Jim Watson, AFP, Getty Images
US President Barack Obama (R) delivers a statement to the nation following the vote in the House of Representatives on health care reform from the East Room of the White House in Washignton, DC, March 21, 2010, with US Vice President Joe Biden.

With the U.S. Supreme Court gearing up to review the healthcare legislation commonly referred to as "Obamacare", some people are wondering how it will impact businesses if it is overturned.

The majority of likely voters still think the national healthcare law will force some businesses to stop providing health insurance for their employees, according to a Rasmussen poll. Most likely voters also believe it would not be good for employees to be coerced into a government insurance plan.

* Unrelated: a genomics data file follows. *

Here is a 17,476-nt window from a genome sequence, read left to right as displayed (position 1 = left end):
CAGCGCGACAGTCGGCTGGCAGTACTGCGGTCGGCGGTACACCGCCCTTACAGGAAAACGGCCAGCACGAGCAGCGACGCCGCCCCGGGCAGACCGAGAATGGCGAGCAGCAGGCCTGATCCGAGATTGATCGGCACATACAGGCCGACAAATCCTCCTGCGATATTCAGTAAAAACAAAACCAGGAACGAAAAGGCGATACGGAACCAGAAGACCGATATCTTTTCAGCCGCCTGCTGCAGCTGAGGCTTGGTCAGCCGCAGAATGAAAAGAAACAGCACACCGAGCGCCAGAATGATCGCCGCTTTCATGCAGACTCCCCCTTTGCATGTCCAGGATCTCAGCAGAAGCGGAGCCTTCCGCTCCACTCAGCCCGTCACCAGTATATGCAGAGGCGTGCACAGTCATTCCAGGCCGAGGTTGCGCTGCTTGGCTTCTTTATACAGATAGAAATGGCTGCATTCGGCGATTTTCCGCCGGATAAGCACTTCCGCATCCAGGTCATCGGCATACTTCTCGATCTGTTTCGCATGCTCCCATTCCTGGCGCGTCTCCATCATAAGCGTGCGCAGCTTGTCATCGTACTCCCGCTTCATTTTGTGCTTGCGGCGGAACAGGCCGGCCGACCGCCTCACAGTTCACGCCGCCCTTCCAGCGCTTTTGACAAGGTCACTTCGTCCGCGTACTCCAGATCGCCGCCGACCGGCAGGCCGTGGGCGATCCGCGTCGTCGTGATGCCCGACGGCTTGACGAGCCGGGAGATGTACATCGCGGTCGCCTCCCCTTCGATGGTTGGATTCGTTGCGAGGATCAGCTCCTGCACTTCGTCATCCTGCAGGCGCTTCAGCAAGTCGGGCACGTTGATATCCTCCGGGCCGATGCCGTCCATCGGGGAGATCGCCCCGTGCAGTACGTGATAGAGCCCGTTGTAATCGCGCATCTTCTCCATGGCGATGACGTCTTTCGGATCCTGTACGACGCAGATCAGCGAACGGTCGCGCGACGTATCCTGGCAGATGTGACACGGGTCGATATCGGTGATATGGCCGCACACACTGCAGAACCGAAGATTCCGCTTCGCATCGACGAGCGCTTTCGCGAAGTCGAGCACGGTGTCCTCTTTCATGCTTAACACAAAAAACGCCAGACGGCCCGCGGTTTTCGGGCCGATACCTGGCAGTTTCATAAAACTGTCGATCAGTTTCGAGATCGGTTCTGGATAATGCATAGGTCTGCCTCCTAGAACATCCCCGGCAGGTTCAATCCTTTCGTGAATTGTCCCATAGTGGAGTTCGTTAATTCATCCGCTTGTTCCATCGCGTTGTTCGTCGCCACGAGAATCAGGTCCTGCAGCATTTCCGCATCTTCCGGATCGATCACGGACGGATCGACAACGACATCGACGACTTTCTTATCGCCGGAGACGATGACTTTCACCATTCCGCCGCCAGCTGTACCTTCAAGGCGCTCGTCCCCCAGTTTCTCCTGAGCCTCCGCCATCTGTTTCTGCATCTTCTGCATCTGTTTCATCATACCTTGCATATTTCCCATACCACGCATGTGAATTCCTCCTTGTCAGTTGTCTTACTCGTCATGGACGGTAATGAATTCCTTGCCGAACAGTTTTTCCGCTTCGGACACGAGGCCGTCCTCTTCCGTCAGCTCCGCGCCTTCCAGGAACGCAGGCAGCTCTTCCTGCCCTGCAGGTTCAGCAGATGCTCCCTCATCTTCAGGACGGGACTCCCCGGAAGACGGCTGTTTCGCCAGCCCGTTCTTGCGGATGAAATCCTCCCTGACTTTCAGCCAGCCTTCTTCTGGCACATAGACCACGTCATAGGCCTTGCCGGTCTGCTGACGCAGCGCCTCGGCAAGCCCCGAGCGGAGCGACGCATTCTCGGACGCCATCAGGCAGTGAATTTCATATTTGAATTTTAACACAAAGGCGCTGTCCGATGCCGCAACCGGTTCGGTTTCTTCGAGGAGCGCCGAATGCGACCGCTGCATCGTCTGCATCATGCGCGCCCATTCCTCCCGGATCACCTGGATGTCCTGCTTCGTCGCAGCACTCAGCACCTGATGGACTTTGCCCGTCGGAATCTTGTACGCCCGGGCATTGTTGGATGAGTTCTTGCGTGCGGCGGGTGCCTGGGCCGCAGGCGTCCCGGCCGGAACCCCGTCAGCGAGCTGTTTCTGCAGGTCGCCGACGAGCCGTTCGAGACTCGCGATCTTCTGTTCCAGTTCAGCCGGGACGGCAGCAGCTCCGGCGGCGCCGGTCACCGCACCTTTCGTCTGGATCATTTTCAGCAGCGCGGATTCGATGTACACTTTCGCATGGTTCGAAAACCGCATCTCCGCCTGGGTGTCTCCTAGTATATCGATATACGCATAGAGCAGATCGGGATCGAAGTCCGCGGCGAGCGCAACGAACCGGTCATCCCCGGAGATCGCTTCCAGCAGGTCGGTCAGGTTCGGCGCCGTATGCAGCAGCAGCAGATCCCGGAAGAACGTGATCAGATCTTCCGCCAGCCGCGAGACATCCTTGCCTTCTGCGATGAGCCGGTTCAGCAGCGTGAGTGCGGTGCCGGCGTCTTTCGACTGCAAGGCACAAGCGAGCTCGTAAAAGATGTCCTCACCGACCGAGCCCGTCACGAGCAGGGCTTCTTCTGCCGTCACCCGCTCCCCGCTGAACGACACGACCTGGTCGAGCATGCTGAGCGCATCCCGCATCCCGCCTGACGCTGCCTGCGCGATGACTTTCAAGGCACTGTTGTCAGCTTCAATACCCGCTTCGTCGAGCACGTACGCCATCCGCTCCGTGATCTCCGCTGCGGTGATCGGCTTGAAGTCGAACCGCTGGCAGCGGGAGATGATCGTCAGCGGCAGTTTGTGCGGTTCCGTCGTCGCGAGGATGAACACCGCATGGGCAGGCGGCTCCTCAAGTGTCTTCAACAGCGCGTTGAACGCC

The survey showed that 62 percent of likely voters think it is at least "somewhat likely" that the national health care law will drive businesses to drop healthcare insurance for their employees, according to Rasmussen. Of the 1,000 people surveyed by Rasmussen Reports March 19-20, only 3 percent said that outcome is "not at all likely", while 38 percent see it as very likely, and 13 percent couldn't decide what effect the law would have if it isn't overturned.

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